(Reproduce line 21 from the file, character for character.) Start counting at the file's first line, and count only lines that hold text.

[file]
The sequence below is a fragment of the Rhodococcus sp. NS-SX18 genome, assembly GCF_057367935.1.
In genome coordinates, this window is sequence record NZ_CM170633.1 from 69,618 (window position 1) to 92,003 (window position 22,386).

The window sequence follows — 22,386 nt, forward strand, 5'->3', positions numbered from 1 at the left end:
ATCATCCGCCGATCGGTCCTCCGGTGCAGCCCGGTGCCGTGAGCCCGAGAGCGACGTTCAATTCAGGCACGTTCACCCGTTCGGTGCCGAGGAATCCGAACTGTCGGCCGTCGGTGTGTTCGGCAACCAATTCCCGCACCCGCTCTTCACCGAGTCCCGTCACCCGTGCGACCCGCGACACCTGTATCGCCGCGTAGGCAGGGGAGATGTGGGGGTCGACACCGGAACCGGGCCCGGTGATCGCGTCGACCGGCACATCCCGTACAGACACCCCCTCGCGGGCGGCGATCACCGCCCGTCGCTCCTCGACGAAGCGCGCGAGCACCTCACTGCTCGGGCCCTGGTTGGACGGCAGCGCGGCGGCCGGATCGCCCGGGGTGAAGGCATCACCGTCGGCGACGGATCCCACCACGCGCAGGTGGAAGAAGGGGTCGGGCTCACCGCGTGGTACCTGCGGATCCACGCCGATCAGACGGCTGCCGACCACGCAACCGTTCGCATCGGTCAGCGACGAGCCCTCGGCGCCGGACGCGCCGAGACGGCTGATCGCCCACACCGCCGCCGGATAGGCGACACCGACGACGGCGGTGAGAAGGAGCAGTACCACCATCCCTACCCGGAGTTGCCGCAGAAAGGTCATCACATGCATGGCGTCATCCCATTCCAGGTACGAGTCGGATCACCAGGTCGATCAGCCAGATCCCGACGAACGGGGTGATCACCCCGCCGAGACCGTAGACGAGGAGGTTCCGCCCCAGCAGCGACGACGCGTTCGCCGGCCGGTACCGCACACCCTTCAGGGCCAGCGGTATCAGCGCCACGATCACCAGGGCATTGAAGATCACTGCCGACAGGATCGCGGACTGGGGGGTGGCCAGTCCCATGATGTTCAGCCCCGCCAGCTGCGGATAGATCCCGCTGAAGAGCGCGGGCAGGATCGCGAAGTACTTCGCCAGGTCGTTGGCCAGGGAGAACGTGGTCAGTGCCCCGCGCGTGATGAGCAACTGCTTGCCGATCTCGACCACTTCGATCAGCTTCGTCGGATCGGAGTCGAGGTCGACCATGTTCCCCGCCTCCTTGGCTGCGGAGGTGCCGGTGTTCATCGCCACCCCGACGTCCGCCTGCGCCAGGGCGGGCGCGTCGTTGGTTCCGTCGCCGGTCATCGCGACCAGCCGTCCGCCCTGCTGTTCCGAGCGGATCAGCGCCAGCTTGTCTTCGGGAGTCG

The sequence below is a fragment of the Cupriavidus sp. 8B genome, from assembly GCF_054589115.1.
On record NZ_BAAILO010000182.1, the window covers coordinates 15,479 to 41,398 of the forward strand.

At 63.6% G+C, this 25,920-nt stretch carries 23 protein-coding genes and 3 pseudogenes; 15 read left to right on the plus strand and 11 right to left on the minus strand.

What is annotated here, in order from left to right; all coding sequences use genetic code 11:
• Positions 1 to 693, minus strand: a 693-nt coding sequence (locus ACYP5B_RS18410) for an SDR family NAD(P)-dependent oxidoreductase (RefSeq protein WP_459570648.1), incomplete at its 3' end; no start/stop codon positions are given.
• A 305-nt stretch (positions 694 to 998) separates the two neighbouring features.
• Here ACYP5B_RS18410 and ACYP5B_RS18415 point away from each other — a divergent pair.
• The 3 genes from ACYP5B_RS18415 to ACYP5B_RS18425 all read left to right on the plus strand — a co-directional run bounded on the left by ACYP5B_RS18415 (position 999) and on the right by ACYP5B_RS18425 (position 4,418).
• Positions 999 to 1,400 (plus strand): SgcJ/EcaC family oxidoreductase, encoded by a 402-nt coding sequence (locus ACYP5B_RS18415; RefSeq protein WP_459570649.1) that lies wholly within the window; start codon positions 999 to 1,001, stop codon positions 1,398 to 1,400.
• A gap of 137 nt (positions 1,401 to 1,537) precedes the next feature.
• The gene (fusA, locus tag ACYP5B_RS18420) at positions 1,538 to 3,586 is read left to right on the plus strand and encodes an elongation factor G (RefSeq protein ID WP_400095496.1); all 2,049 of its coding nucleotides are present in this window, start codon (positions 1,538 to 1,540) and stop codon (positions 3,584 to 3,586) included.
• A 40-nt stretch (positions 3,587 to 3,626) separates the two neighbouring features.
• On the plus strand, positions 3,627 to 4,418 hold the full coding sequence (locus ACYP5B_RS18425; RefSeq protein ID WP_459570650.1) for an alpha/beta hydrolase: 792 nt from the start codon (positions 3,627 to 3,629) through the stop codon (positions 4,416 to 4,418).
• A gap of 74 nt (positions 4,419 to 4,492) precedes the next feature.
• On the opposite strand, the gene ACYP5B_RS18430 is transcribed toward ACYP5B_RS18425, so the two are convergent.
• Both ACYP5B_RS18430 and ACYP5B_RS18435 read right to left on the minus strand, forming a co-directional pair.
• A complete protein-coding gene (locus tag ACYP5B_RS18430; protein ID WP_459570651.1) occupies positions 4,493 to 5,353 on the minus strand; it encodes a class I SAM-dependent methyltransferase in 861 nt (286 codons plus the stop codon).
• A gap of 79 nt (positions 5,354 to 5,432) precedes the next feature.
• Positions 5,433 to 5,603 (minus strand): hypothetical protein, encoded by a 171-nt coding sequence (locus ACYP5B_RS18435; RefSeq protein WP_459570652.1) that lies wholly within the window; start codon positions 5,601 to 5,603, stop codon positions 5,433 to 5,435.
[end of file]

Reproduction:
• A complete protein-coding gene (locus tag ACYP5B_RS18430; protein ID WP_459570651.1) occupies positions 4,493 to 5,353 on the minus strand; it encodes a class I SAM-dependent methyltransferase in 861 nt (286 codons plus the stop codon).